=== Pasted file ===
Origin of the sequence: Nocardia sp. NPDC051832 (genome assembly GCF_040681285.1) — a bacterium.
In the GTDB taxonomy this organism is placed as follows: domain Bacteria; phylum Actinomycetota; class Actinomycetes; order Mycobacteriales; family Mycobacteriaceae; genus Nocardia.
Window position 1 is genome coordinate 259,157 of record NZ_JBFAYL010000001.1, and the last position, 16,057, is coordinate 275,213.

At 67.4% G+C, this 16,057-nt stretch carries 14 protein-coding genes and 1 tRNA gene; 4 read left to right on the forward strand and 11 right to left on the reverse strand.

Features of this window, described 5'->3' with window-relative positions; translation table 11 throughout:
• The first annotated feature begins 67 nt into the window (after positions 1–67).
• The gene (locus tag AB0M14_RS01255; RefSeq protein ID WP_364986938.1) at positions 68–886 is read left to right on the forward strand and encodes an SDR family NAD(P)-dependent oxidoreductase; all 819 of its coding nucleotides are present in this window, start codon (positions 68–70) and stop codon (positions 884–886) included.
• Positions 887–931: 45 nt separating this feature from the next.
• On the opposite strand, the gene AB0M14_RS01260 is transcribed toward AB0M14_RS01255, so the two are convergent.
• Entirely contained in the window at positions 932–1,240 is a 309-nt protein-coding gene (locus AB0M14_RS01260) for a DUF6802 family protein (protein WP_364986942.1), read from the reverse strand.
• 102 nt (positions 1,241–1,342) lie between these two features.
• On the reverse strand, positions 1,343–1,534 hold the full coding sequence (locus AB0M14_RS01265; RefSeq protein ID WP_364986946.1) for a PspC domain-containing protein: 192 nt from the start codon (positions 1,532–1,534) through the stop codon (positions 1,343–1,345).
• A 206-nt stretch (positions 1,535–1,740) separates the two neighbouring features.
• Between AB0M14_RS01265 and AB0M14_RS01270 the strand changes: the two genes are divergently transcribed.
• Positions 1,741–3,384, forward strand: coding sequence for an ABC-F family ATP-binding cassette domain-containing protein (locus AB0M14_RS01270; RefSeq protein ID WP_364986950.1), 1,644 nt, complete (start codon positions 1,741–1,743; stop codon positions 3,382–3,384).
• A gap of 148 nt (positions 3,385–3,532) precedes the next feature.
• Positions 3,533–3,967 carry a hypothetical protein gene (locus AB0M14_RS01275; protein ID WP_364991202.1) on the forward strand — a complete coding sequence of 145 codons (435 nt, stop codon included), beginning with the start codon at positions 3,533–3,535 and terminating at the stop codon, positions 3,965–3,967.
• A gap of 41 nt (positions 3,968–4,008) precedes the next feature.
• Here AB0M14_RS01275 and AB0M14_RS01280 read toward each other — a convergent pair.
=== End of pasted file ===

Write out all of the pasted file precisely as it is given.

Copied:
Origin of the sequence: Nocardia sp. NPDC051832 (genome assembly GCF_040681285.1) — a bacterium.
In the GTDB taxonomy this organism is placed as follows: domain Bacteria; phylum Actinomycetota; class Actinomycetes; order Mycobacteriales; family Mycobacteriaceae; genus Nocardia.
Window position 1 is genome coordinate 259,157 of record NZ_JBFAYL010000001.1, and the last position, 16,057, is coordinate 275,213.

At 67.4% G+C, this 16,057-nt stretch carries 14 protein-coding genes and 1 tRNA gene; 4 read left to right on the forward strand and 11 right to left on the reverse strand.

Features of this window, described 5'->3' with window-relative positions; translation table 11 throughout:
• The first annotated feature begins 67 nt into the window (after positions 1–67).
• The gene (locus tag AB0M14_RS01255; RefSeq protein ID WP_364986938.1) at positions 68–886 is read left to right on the forward strand and encodes an SDR family NAD(P)-dependent oxidoreductase; all 819 of its coding nucleotides are present in this window, start codon (positions 68–70) and stop codon (positions 884–886) included.
• Positions 887–931: 45 nt separating this feature from the next.
• On the opposite strand, the gene AB0M14_RS01260 is transcribed toward AB0M14_RS01255, so the two are convergent.
• Entirely contained in the window at positions 932–1,240 is a 309-nt protein-coding gene (locus AB0M14_RS01260) for a DUF6802 family protein (protein WP_364986942.1), read from the reverse strand.
• 102 nt (positions 1,241–1,342) lie between these two features.
• On the reverse strand, positions 1,343–1,534 hold the full coding sequence (locus AB0M14_RS01265; RefSeq protein ID WP_364986946.1) for a PspC domain-containing protein: 192 nt from the start codon (positions 1,532–1,534) through the stop codon (positions 1,343–1,345).
• A 206-nt stretch (positions 1,535–1,740) separates the two neighbouring features.
• Between AB0M14_RS01265 and AB0M14_RS01270 the strand changes: the two genes are divergently transcribed.
• Positions 1,741–3,384, forward strand: coding sequence for an ABC-F family ATP-binding cassette domain-containing protein (locus AB0M14_RS01270; RefSeq protein ID WP_364986950.1), 1,644 nt, complete (start codon positions 1,741–1,743; stop codon positions 3,382–3,384).
• A gap of 148 nt (positions 3,385–3,532) precedes the next feature.
• Positions 3,533–3,967 carry a hypothetical protein gene (locus AB0M14_RS01275; protein ID WP_364991202.1) on the forward strand — a complete coding sequence of 145 codons (435 nt, stop codon included), beginning with the start codon at positions 3,533–3,535 and terminating at the stop codon, positions 3,965–3,967.
• A gap of 41 nt (positions 3,968–4,008) precedes the next feature.
• Here AB0M14_RS01275 and AB0M14_RS01280 read toward each other — a convergent pair.